Hollywood fake history glorifies the fake news flagship of the D.C. Swamp, the Washington Post

FedUp PAC Staff

Here at FedUp PAC we have long fought (and exposed) the fake news coming from the flagship newspaper of the D.C. Swamp, the Washington Post. And we have long warned about the leftist bias coming out of Hollywood. But now comes a veritable tsunami of fakeness: Hollywood fake history glorifying D.C. fake news.

We're referring to the movie now playing in a theater near you: The Post, directed by Steven Spielberg, with Meryl Streep as Washington Post publisher Katherine Graham, and Tom Hanks as the Post's editor Ben Bradlee.

Ostensibly it's about the Pentagon Papers, published in 1971, and the triumph of a free press over a corrupt and dictatorial president. In reality it's an attempt to rewrite history to denigrate Republican presidents (Nixon and Trump), shift the blame for Vietnam away from Democrats (LBJ and JFK, and their camp followers), glorify feminism, and whitewash the feminist actress icon Meryl Streep.

And, of course, if it can help the Democrats in the 2018 elections, that's another bonus.

Movies like this brainwash a public that has short-term memory, and especially the young, who don't know American history (what little they get in government schools is leftist propaganda). Here's how the movie The Post ambitiously seeks to further the leftist agenda, judging from the movie itself and advance interviews of the principals.

Make Nixon the villain of Vietnam, not JFK and LBJ

Nixon is the obvious villain of the movie, for his vain attempt to stop further publication of the Pentagon Papers, government documents showing how the White House had lied to the American public about the true nature and purposes of the Vietnam War. But as Peggy Noonan noted in the Wall Street Journal:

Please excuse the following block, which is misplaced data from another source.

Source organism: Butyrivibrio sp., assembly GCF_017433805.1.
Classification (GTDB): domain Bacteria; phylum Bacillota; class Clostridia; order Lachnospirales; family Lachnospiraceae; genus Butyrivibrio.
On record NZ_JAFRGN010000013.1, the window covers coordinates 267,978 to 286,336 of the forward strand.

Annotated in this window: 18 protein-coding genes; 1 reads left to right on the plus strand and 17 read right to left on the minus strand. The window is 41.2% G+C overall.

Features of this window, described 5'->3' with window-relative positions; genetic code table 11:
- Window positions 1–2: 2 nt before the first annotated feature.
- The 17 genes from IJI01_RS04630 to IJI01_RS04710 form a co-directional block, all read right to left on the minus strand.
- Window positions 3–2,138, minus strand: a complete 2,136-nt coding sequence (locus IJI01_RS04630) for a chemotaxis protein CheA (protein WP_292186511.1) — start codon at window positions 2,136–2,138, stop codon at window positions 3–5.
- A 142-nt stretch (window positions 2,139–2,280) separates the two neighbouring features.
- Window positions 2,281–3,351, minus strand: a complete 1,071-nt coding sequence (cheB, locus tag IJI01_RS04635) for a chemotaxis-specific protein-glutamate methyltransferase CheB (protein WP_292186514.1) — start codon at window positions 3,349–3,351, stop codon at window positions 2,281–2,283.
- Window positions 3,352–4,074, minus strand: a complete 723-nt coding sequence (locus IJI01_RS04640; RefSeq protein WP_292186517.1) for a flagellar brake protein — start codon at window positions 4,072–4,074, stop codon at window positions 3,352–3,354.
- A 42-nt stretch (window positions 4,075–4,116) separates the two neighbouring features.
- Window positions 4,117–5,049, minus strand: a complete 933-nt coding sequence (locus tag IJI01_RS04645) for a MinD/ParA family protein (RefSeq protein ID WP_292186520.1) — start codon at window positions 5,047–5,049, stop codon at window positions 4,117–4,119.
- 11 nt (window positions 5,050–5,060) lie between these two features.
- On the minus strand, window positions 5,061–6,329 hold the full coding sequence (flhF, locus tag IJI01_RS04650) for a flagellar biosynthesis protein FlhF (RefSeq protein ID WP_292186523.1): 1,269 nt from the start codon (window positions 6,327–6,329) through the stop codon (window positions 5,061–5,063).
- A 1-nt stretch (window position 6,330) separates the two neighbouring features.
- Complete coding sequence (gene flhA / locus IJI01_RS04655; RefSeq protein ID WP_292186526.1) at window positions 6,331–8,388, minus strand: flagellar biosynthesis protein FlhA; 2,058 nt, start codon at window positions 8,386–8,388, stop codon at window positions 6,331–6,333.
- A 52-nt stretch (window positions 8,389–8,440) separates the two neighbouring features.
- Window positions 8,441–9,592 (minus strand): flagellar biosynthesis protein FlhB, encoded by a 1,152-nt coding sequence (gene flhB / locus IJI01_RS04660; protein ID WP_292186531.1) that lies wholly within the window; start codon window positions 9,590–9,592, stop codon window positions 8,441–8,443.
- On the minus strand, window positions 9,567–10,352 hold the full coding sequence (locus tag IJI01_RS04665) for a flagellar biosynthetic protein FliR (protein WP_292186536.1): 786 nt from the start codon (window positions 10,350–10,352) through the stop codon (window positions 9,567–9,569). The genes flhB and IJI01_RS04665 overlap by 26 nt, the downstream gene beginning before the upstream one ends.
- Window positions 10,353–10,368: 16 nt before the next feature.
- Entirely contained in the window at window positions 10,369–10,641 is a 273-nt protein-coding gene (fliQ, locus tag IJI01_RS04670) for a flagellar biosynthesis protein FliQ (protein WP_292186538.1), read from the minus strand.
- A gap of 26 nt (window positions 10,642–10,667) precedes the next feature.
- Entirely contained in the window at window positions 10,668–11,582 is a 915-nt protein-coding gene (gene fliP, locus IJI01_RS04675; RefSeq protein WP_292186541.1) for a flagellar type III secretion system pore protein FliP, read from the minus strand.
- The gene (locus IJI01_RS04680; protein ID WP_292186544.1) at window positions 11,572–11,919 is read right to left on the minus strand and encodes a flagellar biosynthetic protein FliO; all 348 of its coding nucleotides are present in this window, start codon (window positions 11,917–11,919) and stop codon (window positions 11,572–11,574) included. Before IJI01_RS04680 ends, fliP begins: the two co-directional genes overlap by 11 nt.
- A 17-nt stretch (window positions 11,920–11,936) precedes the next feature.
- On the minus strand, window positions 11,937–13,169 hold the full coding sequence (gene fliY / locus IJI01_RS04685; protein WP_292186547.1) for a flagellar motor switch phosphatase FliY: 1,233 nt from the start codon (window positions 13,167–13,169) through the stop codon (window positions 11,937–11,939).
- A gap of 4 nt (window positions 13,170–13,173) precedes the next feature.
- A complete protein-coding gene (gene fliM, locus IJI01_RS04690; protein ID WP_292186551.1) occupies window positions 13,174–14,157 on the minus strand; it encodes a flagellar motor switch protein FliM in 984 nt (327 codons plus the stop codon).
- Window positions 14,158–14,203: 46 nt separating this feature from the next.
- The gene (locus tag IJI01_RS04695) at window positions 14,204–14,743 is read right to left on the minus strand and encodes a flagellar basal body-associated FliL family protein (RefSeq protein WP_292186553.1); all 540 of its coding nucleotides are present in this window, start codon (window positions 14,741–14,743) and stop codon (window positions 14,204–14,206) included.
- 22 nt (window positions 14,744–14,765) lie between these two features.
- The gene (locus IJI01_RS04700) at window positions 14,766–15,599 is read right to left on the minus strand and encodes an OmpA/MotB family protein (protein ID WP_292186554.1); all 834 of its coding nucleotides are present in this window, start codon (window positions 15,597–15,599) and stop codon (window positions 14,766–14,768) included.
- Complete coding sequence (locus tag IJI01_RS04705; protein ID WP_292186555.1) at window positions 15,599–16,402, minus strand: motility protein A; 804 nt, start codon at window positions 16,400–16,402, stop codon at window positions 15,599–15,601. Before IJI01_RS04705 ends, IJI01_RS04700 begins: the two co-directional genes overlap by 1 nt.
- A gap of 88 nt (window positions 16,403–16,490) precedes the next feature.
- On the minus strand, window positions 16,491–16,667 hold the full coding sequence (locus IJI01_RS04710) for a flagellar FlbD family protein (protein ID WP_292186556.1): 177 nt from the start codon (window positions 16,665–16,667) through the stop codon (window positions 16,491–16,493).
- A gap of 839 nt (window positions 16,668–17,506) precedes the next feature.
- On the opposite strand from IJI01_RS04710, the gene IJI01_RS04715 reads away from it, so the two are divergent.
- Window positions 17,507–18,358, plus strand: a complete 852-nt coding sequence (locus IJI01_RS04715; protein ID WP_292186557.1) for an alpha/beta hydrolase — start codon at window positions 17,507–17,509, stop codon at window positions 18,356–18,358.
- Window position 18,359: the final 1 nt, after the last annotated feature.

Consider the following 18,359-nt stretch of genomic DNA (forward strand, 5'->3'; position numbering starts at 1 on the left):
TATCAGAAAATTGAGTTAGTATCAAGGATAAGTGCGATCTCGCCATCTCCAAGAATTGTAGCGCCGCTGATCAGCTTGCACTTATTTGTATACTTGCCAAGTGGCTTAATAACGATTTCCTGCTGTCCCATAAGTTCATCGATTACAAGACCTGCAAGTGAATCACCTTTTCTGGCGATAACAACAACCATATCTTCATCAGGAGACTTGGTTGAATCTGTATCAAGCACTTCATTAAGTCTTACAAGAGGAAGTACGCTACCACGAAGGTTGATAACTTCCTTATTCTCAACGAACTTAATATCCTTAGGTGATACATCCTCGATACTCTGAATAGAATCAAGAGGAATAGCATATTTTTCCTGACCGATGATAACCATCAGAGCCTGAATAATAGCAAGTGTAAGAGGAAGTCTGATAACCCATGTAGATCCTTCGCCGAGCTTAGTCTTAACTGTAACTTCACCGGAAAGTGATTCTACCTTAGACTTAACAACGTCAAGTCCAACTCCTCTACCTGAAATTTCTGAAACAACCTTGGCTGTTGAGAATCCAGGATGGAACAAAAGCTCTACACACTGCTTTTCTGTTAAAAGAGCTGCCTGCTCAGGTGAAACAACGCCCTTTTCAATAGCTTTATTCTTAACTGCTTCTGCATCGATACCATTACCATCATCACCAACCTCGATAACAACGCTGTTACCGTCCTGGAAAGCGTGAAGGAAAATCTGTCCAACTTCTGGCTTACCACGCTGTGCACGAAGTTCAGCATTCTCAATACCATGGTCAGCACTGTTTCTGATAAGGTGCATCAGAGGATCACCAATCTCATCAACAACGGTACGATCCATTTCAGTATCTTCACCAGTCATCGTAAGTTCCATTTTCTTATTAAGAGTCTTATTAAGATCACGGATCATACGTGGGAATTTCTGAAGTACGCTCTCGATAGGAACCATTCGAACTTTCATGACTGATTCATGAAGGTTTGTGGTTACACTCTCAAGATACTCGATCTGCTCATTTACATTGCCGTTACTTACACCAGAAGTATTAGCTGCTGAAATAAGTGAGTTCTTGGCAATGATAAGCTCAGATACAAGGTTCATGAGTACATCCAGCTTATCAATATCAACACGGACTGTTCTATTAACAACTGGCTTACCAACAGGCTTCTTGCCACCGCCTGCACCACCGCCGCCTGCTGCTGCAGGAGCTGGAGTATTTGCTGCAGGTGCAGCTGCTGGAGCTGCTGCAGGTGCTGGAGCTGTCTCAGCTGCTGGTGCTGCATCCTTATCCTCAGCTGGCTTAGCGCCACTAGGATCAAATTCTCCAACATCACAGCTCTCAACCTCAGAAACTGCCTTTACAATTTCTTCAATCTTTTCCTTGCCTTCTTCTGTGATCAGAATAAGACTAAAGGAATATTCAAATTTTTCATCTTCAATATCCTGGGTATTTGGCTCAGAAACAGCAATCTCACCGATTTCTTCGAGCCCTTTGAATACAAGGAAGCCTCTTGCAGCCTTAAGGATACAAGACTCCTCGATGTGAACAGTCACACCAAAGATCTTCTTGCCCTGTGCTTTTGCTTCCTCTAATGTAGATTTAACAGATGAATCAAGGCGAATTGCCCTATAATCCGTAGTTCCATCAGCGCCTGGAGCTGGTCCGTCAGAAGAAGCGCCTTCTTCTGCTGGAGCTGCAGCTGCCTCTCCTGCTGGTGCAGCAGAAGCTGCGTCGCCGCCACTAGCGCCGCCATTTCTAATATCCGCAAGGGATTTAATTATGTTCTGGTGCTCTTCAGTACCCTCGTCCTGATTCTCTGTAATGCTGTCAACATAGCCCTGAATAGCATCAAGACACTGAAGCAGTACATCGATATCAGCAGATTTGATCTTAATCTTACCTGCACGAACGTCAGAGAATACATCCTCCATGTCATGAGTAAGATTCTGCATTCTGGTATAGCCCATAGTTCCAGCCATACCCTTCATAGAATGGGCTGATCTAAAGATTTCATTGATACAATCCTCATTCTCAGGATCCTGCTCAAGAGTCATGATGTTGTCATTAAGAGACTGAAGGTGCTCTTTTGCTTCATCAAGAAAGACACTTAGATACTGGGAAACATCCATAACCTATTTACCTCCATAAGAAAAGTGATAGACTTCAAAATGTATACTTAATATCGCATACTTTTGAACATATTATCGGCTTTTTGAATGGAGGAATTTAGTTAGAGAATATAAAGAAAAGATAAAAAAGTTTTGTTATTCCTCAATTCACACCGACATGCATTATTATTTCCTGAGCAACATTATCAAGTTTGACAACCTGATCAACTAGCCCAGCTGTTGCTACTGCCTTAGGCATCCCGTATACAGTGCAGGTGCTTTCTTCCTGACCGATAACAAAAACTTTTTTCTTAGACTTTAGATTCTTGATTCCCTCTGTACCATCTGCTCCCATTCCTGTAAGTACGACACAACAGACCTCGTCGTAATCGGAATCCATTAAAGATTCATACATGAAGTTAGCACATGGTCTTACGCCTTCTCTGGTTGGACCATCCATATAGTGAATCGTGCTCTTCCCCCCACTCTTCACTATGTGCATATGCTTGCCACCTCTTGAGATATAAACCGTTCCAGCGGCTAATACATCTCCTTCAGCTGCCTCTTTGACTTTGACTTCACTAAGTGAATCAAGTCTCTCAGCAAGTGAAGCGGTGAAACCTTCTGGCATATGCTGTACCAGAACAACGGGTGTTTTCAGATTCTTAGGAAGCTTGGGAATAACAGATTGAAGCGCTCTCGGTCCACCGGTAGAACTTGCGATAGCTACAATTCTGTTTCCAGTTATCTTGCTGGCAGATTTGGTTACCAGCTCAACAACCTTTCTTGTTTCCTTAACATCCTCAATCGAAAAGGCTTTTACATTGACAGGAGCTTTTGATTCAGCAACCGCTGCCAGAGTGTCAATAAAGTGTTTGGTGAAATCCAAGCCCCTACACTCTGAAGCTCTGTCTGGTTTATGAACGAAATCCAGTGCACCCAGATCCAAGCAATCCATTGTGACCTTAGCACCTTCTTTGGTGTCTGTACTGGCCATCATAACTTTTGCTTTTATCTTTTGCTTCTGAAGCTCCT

"Nixon did not start the Vietnam War, he ended it. His administration was not even mentioned in the Pentagon Papers, which were finished before he took office."

President Kennedy turned Vietnam into a major war, but Lyndon Johnson was the biggest liar, winning the Pinocchio contest. As the New York Times wrote in its initial story on the papers, they show that the Johnson Administration "systematically lied, not only to the public but also to Congress."

Senator Barry Goldwater, the first conservative presidential candidate of the modern era, said of the publication of the Pentagon Papers:

"During the [1964] campaign, President Johnson kept reiterating that he would never send American boys to fight in Vietnam. As I say, he knew at the time that American boys were going to be sent. In fact, I knew about ten days before the Republican Convention. You see I was being called trigger-happy, warmonger, bomb happy, and all the time Johnson was saying, he would never send American boys, I knew damn well he would."

The Post makes just enough references to the lies of JFK and LBJ, but those are grouped with previous lies about Vietnam from Truman and Eisenhower, to soften the impact on the two liberal heroes. And, of course, Nixon remains the chief villain, hogging 90 percent or more of the attention.

In case you are too dense to have got the message, there is a totally irrelevant coda at the very end of the movie: A security guard notifying police that a robbery is apparently going on in the offices of the Democratic National Committee in the Watergate. Now do you understand?

Could there be another reason why the movie wants to make Nixon the villain?

You bet. Hollywood has never had any love for Nixon or Republicans, of course, but today it has a new ogre to denigrate: President Trump. The Left never passes up any opportunity to equate Trump with Nixon, and every night leftists have wet dreams about removing Trump from office as happened with Nixon. The parallel here is the antipathy of both Nixon and Trump toward the leftist press. That proves to them that Nixon and Trump are blood brothers.

The movie principals make no secret of this motivation. Spielberg, on why he rushed to get the movie done in a frenetic nine months: "We all felt this film was not going to fall on deaf ears, that there was an audience that had been listening to this kind of bully-pulpit discrimination against the free press for long enough that they might want to see that this all began with Richard Nixon." And Tom Hanks: "We made this movie about 1971, but it really is about 2017."